“We decided to limit the instrumental palette of the guests,” writes Davis in her booklet text, and so she chose guitarists Bill Frisell and Julian Lage, pianists Craig Taborn and Angelica Sanchez, drummers Billy Drummond and Marcus Gilmore, and reed players Tim Berne and Don Byron. It was only later that the album’s two-part structure emerged, and within that structure, “a symmetrical, palindromic sequence,” Davis writes, “with what [Breskin] calls a ‘mobius twist’ in the middle.” In other words, the players rotate once through and then again in reverse order, with Frisell starting and finishing. The midway shift from structured writing to free improv feels entirely fluid and continuous.

“Additionally,” writes Davis, “the tracks are paired by instrument, for cohesive focus and the suggestive hint (or illusion) of a ‘phantom duo’ between each of the guitarists, pianists, drummers, and horn players.”

(more…)

Slavic Soul Party! Celebrates Duke Ellington and Billy Strayhorn’s Masterpiece, The Far East Suite, with Their Newest Album on Ropeadope Records, Out September 16th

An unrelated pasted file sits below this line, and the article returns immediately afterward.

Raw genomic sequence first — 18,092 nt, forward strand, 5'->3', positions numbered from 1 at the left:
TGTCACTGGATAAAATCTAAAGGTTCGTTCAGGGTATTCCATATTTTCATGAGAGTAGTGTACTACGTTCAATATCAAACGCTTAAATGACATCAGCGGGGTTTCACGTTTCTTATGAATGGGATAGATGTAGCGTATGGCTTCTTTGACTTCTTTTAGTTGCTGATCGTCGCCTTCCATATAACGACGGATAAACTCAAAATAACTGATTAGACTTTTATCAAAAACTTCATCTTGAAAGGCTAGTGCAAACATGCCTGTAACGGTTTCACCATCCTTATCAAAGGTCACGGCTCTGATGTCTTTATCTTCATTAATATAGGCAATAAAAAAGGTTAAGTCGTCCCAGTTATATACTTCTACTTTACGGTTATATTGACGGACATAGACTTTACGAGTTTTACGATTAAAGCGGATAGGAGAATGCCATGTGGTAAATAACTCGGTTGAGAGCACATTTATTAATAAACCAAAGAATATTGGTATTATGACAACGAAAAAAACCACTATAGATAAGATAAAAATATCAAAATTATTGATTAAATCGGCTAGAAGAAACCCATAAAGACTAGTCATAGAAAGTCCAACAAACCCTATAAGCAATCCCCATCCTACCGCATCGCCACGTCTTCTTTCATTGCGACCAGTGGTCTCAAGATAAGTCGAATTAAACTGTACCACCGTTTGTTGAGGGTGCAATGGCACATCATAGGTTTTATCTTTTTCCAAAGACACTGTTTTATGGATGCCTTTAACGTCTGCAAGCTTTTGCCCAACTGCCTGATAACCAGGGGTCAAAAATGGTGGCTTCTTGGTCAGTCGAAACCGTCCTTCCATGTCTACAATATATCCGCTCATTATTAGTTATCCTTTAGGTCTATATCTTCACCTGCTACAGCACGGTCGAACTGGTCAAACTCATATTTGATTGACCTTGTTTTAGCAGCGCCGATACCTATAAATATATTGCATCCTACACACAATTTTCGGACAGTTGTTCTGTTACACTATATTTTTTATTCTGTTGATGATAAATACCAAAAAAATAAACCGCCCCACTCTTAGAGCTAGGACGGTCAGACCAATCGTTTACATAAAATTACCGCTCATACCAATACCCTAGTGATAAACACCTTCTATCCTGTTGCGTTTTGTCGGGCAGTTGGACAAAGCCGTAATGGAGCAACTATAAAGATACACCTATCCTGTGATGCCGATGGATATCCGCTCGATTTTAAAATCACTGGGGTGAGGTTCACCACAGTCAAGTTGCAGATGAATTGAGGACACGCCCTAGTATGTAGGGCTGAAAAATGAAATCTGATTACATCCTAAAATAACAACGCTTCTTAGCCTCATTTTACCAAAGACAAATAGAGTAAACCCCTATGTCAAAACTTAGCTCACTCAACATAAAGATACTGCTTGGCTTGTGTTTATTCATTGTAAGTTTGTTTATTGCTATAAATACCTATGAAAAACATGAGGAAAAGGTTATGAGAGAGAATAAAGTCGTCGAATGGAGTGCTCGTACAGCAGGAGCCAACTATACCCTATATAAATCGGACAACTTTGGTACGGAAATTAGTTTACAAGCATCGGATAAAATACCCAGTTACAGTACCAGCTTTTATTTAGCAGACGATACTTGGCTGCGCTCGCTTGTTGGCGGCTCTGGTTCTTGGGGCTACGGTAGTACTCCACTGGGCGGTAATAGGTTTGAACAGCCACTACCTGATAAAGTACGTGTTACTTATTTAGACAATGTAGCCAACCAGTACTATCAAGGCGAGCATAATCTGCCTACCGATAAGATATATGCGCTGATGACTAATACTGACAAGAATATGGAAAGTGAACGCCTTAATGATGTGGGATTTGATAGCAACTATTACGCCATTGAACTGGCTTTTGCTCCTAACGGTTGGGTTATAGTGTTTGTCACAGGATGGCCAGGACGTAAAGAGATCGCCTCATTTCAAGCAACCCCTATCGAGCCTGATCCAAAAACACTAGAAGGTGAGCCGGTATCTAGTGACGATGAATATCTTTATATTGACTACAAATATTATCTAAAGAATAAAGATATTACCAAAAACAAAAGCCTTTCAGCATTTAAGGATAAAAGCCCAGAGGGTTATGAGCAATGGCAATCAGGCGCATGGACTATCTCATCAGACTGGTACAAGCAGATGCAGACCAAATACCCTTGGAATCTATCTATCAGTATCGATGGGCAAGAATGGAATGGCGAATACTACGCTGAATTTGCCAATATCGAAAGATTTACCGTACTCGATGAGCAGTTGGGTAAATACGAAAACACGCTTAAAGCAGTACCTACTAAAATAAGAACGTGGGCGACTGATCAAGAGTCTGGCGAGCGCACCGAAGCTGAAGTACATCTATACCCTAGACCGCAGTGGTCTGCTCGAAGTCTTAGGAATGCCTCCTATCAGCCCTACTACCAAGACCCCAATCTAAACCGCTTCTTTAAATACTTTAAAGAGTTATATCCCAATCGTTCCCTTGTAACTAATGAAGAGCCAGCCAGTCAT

Monday, July 18th, 2016

DUKE-RGB-1600highres

The past 50 years have seen a lot of borders come down: the Iron Curtain, the European Union, the Cuban embargo, apartheid in the USA and South Africa all come to mind.  But lately we’ve heard talk of reinforcing borders and building walls, watched as refugees from the Middle East pile up on newly reinforced European borders.  Many of these borders – between Macedonia and Serbia, Turkey and Europe, “the east” and “the west”, host culture and “other” – are the very same borders that Slavic Soul Party! has crossed for years.  They’re also many of the same borders crossed by the Duke Ellington Orchestra in 1963, when the US State Department sent the band on a “jazz diplomacy” mission to the Middle East, South Asia, and the Balkans.  50 years ago Ellington recorded his brilliant collaboration with Billy Strayhorn, the Far East Suite in New York City masterfully integrating the sounds they heard into the Ellington band, itself one of the defining sounds of jazz.